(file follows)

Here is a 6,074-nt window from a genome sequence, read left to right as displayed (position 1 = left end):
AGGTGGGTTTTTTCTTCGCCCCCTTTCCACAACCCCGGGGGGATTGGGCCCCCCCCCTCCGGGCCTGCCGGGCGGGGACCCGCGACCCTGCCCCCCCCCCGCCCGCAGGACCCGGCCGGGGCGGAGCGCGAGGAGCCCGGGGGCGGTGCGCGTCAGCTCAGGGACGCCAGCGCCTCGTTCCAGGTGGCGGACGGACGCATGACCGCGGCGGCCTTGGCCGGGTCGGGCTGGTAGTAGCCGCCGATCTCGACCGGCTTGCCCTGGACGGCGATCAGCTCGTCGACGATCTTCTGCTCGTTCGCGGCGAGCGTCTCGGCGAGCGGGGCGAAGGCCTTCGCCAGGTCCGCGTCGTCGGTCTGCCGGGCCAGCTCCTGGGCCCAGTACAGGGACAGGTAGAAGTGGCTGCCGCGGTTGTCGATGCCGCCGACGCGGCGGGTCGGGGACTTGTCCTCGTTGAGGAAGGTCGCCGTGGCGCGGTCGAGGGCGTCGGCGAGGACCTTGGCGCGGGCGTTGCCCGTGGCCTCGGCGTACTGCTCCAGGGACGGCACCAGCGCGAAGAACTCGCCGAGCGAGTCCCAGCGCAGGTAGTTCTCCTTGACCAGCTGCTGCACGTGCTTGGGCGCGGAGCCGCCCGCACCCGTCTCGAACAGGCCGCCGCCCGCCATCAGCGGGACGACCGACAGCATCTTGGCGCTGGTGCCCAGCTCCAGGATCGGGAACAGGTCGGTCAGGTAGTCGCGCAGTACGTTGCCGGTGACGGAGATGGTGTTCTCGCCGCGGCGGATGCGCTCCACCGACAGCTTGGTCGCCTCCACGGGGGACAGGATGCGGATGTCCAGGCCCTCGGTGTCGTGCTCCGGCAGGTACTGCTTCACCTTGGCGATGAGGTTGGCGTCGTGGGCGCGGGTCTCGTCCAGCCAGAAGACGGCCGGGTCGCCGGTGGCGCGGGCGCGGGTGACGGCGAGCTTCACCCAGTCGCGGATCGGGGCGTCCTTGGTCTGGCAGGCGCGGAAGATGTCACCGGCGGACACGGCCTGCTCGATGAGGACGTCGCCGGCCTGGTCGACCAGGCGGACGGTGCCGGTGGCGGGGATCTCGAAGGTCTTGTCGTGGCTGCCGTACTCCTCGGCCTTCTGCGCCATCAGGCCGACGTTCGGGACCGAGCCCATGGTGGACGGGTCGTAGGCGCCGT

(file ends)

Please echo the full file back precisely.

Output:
Here is a 6,074-nt window from a genome sequence, read left to right as displayed (position 1 = left end):
AGGTGGGTTTTTTCTTCGCCCCCTTTCCACAACCCCGGGGGGATTGGGCCCCCCCCCTCCGGGCCTGCCGGGCGGGGACCCGCGACCCTGCCCCCCCCCCGCCCGCAGGACCCGGCCGGGGCGGAGCGCGAGGAGCCCGGGGGCGGTGCGCGTCAGCTCAGGGACGCCAGCGCCTCGTTCCAGGTGGCGGACGGACGCATGACCGCGGCGGCCTTGGCCGGGTCGGGCTGGTAGTAGCCGCCGATCTCGACCGGCTTGCCCTGGACGGCGATCAGCTCGTCGACGATCTTCTGCTCGTTCGCGGCGAGCGTCTCGGCGAGCGGGGCGAAGGCCTTCGCCAGGTCCGCGTCGTCGGTCTGCCGGGCCAGCTCCTGGGCCCAGTACAGGGACAGGTAGAAGTGGCTGCCGCGGTTGTCGATGCCGCCGACGCGGCGGGTCGGGGACTTGTCCTCGTTGAGGAAGGTCGCCGTGGCGCGGTCGAGGGCGTCGGCGAGGACCTTGGCGCGGGCGTTGCCCGTGGCCTCGGCGTACTGCTCCAGGGACGGCACCAGCGCGAAGAACTCGCCGAGCGAGTCCCAGCGCAGGTAGTTCTCCTTGACCAGCTGCTGCACGTGCTTGGGCGCGGAGCCGCCCGCACCCGTCTCGAACAGGCCGCCGCCCGCCATCAGCGGGACGACCGACAGCATCTTGGCGCTGGTGCCCAGCTCCAGGATCGGGAACAGGTCGGTCAGGTAGTCGCGCAGTACGTTGCCGGTGACGGAGATGGTGTTCTCGCCGCGGCGGATGCGCTCCACCGACAGCTTGGTCGCCTCCACGGGGGACAGGATGCGGATGTCCAGGCCCTCGGTGTCGTGCTCCGGCAGGTACTGCTTCACCTTGGCGATGAGGTTGGCGTCGTGGGCGCGGGTCTCGTCCAGCCAGAAGACGGCCGGGTCGCCGGTGGCGCGGGCGCGGGTGACGGCGAGCTTCACCCAGTCGCGGATCGGGGCGTCCTTGGTCTGGCAGGCGCGGAAGATGTCACCGGCGGACACGGCCTGCTCGATGAGGACGTCGCCGGCCTGGTCGACCAGGCGGACGGTGCCGGTGGCGGGGATCTCGAAGGTCTTGTCGTGGCTGCCGTACTCCTCGGCCTTCTGCGCCATCAGGCCGACGTTCGGGACCGAGCCCATGGTGGACGGGTCGTAGGCGCCGT